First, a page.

Shapefiles do not support topology directly, as you have discovered. The data must first be imported in to a geodatabase, and specifically a feature dataset within that geodatabase. If you need to continue on in shapefile form, you'll have to export it back out once you're done topology checking and editing. The answer to the actual/original question is ...


2

It seems the first dataset (vista_nicosia_links.shp) is using a different projection, most likely UTM (the zone depending on your data's location - for Nicosia, it is most likely UTM Zone 36 North). To match the coordinates properly, you have to correctly determine and define the shapefile's coordinate system (using Define Projection or changing the ...


2

There is an Esri technical article on this subject. This condition is often (unknowingly) created when someone opens a shapefile .dbf file in Excel and makes alterations. Essentially, the article recommends using a Shapefile Repair Tool. Keep in mind that this solution will alter the shapefile, so create a backup.


2

I am using vector and raster approach to solve it. The script below has 3 input parameters: a) polygons (must be single part), b)output point feature class to store the points most distant from polygon boundary c) tolerance in map units. Algorithm: POLYGON =shape geometry calculate centroid of POLYGON (p1) Define distance from centre to polygon outline ...


2

If i got you, you want to check if your circle can be inscribed inside the polygons.You can do it in ETGEOWIZARD,an arcmap addin, (see pics below) for those polygon and separate those maximum inscribed circles have area greater than or equal to that of your supplied circle-you can use select by attribute to separate those circles(>= your sample circle ...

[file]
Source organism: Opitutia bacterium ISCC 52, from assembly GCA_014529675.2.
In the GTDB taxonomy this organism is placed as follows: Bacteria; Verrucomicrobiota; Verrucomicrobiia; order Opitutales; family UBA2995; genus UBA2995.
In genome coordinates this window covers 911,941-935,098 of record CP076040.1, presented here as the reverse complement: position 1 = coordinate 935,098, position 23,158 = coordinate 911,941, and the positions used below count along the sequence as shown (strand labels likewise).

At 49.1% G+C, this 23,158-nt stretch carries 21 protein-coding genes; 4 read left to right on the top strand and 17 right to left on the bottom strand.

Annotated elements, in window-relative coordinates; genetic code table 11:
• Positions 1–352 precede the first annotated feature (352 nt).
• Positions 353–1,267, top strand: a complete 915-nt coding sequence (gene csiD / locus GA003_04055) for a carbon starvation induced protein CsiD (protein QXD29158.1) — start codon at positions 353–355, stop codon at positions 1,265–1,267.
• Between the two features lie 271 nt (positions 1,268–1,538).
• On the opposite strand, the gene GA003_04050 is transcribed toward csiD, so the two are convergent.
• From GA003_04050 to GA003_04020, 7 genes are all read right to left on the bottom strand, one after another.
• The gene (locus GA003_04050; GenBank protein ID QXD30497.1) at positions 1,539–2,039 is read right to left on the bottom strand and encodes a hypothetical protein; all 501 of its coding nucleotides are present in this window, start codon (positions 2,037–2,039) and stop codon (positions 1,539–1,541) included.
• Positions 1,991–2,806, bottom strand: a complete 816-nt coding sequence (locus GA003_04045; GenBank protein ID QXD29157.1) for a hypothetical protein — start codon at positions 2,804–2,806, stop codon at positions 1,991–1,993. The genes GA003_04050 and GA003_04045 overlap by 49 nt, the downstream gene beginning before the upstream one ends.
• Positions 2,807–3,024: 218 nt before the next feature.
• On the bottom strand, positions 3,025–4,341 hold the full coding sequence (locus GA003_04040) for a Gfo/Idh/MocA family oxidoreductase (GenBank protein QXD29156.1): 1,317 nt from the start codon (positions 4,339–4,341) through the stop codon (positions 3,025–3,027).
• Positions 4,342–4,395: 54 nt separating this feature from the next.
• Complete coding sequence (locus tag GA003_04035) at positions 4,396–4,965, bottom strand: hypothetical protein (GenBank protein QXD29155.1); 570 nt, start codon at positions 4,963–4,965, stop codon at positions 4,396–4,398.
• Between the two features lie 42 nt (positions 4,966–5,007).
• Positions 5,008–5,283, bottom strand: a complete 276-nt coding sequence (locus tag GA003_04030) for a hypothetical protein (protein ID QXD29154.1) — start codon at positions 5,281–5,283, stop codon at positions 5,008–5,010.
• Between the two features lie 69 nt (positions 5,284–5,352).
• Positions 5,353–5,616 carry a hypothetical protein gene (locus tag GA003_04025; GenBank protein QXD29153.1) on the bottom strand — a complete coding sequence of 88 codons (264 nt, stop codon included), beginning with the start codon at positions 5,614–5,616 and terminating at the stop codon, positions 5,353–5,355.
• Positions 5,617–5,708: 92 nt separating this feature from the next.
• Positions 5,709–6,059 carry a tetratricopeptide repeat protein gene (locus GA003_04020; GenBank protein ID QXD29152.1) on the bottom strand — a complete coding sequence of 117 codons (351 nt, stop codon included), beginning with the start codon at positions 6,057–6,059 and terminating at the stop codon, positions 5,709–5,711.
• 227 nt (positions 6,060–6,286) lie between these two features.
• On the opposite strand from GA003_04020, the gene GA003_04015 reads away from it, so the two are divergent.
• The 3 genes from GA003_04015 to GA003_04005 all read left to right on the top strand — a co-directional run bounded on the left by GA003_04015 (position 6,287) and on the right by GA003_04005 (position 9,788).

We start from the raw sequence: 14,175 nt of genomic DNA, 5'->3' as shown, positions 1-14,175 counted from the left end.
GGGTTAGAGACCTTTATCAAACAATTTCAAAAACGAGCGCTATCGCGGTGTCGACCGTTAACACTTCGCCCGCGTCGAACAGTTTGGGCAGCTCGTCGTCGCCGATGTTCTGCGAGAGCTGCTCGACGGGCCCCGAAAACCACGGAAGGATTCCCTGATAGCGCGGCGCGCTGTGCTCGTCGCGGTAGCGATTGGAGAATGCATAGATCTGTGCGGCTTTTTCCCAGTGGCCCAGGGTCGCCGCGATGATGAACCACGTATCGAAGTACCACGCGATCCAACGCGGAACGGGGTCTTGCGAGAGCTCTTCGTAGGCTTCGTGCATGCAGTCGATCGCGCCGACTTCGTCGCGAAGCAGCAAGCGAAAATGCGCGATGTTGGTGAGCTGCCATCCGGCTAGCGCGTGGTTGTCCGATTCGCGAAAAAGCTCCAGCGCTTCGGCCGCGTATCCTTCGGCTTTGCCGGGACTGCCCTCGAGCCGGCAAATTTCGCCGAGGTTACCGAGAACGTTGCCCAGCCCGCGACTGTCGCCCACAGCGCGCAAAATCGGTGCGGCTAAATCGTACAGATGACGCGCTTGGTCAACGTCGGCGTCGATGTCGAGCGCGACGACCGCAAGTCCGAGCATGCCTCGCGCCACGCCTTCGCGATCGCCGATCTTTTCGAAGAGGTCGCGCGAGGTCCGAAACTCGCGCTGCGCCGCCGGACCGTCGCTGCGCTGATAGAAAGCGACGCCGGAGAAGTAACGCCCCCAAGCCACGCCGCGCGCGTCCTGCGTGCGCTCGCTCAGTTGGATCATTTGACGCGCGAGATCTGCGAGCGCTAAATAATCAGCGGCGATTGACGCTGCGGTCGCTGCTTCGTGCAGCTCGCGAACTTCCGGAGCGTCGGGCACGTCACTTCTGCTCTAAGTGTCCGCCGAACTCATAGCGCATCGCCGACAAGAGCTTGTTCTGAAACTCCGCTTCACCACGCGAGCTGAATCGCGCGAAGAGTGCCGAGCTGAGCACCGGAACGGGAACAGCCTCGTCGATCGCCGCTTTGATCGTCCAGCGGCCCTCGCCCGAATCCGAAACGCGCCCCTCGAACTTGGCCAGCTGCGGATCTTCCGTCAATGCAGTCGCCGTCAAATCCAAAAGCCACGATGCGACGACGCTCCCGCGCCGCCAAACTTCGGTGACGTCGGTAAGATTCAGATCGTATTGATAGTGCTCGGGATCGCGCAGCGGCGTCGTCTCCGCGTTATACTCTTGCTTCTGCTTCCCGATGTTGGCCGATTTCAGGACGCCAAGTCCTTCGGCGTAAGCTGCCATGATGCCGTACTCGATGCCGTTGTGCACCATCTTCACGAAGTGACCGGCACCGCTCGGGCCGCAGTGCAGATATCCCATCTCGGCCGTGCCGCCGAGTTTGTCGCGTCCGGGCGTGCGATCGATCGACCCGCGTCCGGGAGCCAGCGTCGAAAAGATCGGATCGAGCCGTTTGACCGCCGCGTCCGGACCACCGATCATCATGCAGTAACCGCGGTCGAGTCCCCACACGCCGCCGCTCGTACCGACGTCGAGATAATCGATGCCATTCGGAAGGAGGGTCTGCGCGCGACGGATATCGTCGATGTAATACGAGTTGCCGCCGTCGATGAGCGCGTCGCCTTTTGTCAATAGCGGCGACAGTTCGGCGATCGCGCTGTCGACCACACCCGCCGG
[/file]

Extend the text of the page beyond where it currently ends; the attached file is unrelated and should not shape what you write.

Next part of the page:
2

Yes, it would happen with any data. Quantities is a numeric value and null means no data or no value, thus they won't be rendered (assuming there truly is no data/null for that feature and it's supposed to be that way). With Categories you can show null as a value, but not with a numeric based sybmology. Depending on which Quantities method you're using, ...


2

The shapefile distributed by GeoDa Center does not have a PRJ file, so normally you would have to define the projection in order to line it up with other spatial data. But it appears that while the shapefile distributed by GeoDa Center does in fact use the UTM 19N zone, for some reason the units are in kilometers, where UTM coordinates are usually expressed ...


2